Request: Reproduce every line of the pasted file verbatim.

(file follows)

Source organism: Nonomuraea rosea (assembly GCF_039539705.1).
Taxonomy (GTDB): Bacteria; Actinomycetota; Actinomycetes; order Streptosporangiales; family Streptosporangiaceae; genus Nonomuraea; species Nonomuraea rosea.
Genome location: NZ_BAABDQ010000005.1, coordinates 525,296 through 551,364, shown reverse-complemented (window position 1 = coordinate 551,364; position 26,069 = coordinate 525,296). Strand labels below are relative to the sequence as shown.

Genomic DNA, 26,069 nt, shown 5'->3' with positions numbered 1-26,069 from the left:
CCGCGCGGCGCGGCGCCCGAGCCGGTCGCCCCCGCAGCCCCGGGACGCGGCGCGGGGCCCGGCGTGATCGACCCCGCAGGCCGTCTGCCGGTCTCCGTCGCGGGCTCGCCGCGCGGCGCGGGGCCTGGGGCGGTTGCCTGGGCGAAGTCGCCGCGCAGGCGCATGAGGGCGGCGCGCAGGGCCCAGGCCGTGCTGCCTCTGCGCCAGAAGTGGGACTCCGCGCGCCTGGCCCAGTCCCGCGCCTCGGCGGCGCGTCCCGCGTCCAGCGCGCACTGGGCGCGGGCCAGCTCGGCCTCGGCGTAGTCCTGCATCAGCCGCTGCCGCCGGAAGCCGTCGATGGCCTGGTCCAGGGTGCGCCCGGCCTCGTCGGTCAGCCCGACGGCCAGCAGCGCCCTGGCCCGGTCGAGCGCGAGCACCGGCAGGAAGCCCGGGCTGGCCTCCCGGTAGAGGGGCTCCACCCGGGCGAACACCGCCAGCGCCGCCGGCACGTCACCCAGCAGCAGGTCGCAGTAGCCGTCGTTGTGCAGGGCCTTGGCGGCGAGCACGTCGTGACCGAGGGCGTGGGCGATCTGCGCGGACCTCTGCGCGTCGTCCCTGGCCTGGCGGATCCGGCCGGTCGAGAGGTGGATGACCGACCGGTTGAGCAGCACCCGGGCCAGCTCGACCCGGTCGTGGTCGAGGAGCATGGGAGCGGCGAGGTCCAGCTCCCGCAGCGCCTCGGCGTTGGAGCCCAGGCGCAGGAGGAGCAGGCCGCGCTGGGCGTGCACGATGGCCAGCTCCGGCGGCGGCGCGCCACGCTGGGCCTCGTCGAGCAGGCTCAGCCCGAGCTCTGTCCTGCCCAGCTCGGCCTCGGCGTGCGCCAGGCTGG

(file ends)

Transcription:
Source organism: Nonomuraea rosea (assembly GCF_039539705.1).
Taxonomy (GTDB): Bacteria; Actinomycetota; Actinomycetes; order Streptosporangiales; family Streptosporangiaceae; genus Nonomuraea; species Nonomuraea rosea.
Genome location: NZ_BAABDQ010000005.1, coordinates 525,296 through 551,364, shown reverse-complemented (window position 1 = coordinate 551,364; position 26,069 = coordinate 525,296). Strand labels below are relative to the sequence as shown.

Genomic DNA, 26,069 nt, shown 5'->3' with positions numbered 1-26,069 from the left:
CCGCGCGGCGCGGCGCCCGAGCCGGTCGCCCCCGCAGCCCCGGGACGCGGCGCGGGGCCCGGCGTGATCGACCCCGCAGGCCGTCTGCCGGTCTCCGTCGCGGGCTCGCCGCGCGGCGCGGGGCCTGGGGCGGTTGCCTGGGCGAAGTCGCCGCGCAGGCGCATGAGGGCGGCGCGCAGGGCCCAGGCCGTGCTGCCTCTGCGCCAGAAGTGGGACTCCGCGCGCCTGGCCCAGTCCCGCGCCTCGGCGGCGCGTCCCGCGTCCAGCGCGCACTGGGCGCGGGCCAGCTCGGCCTCGGCGTAGTCCTGCATCAGCCGCTGCCGCCGGAAGCCGTCGATGGCCTGGTCCAGGGTGCGCCCGGCCTCGTCGGTCAGCCCGACGGCCAGCAGCGCCCTGGCCCGGTCGAGCGCGAGCACCGGCAGGAAGCCCGGGCTGGCCTCCCGGTAGAGGGGCTCCACCCGGGCGAACACCGCCAGCGCCGCCGGCACGTCACCCAGCAGCAGGTCGCAGTAGCCGTCGTTGTGCAGGGCCTTGGCGGCGAGCACGTCGTGACCGAGGGCGTGGGCGATCTGCGCGGACCTCTGCGCGTCGTCCCTGGCCTGGCGGATCCGGCCGGTCGAGAGGTGGATGACCGACCGGTTGAGCAGCACCCGGGCCAGCTCGACCCGGTCGTGGTCGAGGAGCATGGGAGCGGCGAGGTCCAGCTCCCGCAGCGCCTCGGCGTTGGAGCCCAGGCGCAGGAGGAGCAGGCCGCGCTGGGCGTGCACGATGGCCAGCTCCGGCGGCGGCGCGCCACGCTGGGCCTCGTCGAGCAGGCTCAGCCCGAGCTCTGTCCTGCCCAGCTCGGCCTCGGCGTGCGCCAGGCTGG